'Have a safe spring break
,' I said to my photo students at Furman University
on a Wednesday in early March 2020. Then I said something like, 'Please don't bring that virus back into our classroom when you return,
' at which point most of us chuckled because it seemed so farfetched, even to me. One week later, I began to plan for my black and white film/darkroom class and digital photography to go online due to the Coronavirus; my students weren't returning to campus.
Our first virtual meetings were lackluster and awkward - students had a deer in the Zoom headlights look, and I wasn't sure how to reassure them that this new normal would feel utterly natural by semester's end. Immediately I noticed differences: K wasn't speaking out the way she does in class, B wasn't asking lots of questions and even turned his video off, M had a worried look on her face, G looked exhausted because her time zone was different, E had a poor internet connection, and her screen kept freezing, C was still in an unmade bed, S was sitting in the dark, and A was just silent. The changes in their behavior concerned me, to say the least. In addition, I found that screen teaching required more energy than in the classroom because it was more difficult to discern their level of engagement, therefore I had to be overly observant and flexible to change directions mid-stream.
It took two weeks for our Zoom meetings to start to feel normal; then, I began to see the semester unfold in ways I hadn't predicted when students began sharing their photographic explorations from home. They created engaging visual dialogues of their new lives under the limitations of stay-at-home orders that ironically seemed to catapult their creativity. Their work took unexpected turns in themes about memory and loss, presence and absence, intimate portraiture, abstractions, self-portrait, and still lifes; some projects illustrated with humor, others told with genuine sincerity. Quite frankly, none of these images would have come to life without students being at home. They abandoned producing cliché pictures during the pandemic - the campus lake, lined with trees and laden with ducks that frequently flood our critique sessions were now out of reach (thankfully). Authentic investigations replaced surface imagery; unique perspectives of seeing life at home.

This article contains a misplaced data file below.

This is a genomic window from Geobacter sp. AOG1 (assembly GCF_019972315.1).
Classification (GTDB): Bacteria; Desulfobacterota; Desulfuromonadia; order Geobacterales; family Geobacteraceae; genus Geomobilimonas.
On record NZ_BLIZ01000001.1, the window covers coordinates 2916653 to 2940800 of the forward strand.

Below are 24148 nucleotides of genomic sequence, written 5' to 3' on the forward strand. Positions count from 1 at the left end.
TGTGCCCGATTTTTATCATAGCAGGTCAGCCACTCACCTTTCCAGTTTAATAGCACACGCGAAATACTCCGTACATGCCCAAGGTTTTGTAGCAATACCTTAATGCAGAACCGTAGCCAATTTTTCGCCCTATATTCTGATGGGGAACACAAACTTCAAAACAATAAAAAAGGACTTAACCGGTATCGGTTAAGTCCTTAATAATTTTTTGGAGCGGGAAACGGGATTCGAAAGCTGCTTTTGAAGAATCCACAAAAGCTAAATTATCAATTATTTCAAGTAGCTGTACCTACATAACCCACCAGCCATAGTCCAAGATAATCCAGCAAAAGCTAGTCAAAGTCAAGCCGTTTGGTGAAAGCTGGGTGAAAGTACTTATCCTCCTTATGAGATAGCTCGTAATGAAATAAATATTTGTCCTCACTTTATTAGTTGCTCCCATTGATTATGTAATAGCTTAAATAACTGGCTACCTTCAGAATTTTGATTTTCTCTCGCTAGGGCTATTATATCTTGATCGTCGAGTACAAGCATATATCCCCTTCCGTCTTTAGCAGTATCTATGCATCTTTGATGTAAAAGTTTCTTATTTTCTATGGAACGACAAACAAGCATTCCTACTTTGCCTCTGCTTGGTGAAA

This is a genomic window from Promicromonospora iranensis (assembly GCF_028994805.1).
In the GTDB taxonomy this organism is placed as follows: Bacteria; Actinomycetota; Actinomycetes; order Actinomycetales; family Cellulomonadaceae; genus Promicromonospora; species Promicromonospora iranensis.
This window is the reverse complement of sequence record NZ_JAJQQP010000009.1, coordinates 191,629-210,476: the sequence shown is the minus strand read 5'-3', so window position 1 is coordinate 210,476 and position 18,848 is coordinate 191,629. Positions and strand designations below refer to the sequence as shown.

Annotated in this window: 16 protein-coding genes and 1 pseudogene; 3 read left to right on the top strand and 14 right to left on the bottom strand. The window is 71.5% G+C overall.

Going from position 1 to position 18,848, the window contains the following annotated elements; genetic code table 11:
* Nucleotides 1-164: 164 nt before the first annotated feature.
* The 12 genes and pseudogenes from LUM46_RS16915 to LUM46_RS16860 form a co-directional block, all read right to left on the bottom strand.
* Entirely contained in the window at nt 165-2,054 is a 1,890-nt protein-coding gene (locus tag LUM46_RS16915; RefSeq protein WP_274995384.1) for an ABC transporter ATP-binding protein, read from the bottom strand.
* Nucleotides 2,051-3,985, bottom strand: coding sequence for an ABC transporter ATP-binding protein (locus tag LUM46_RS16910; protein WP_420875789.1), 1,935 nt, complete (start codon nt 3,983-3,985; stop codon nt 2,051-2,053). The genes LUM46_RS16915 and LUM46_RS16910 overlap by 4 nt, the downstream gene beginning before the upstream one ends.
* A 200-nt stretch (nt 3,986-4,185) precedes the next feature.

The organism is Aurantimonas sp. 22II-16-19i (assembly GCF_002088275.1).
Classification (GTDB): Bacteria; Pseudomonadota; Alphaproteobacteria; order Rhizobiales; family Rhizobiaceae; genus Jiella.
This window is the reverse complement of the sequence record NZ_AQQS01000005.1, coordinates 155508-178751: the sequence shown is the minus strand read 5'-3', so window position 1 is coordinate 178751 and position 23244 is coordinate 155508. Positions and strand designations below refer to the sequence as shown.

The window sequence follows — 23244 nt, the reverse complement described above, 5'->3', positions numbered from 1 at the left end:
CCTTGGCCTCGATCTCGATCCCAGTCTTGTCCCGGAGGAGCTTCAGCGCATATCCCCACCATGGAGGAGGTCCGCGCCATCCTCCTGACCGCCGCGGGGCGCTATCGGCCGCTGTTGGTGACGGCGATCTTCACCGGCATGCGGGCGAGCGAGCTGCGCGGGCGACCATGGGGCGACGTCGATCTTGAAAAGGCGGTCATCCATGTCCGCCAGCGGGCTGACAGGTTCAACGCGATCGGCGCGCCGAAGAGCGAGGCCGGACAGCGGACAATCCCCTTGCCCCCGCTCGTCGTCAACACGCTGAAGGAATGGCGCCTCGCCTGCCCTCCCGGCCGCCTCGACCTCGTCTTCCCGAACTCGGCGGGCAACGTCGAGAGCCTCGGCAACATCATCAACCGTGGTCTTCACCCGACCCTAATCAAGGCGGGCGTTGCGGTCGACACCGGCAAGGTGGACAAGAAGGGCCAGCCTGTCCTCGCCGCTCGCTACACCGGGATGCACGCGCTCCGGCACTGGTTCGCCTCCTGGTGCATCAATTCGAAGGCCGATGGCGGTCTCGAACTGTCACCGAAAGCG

Yes, there were typical online bumps in the semester road; however, there was a bonding between students as they witnessed one another's vulnerability in revealing personal projects, exposing their private thoughts and intimate lives. Furthermore, my individual online meetings with students allowed me to get to know them better than I would in the classroom – during our virtual conferences, they could openly speak with me instead of speaking out in class. Our meeting spaces behind screens were ironically more personal, being that we were each in the comfort of our own homes. I felt a sadness the last day of class when we parted ways, after all, the students and I had shared a crisis and faced a profound loss of normalcy amidst the backdrop of economic and pandemic chaos and fear. As I reflect on the last Covid-19 semester, I wonder how this experience will shape my students moving forward. I hope they will remember their photographic explorations, but more importantly, I wish they would retain the sense of shared humanity they experienced in the unlikely classroom of online learning.
About the author
Polly Gaillard is a fine art photographer, writer, and educator. She is part-time Professor of Art at Furman University and has taught photography workshops and college courses for more than ten years including summers abroad teaching American students in Prague, Czech Republic, and Cortona, Italy. Polly received a Master of Fine Arts in Visual Arts from Vermont College of Fine Arts in 2010. She has exhibited her fine art photographs nationally and published a limited edition artist book, Pressure Points, with a foreword by actress Jamie Lee Curtis. Polly's photographic skills traverse contemporary art, documentary, portrait, and traditional photographic practices. She lives in Greenville, SC with her daughter.
All About Polly Gaillard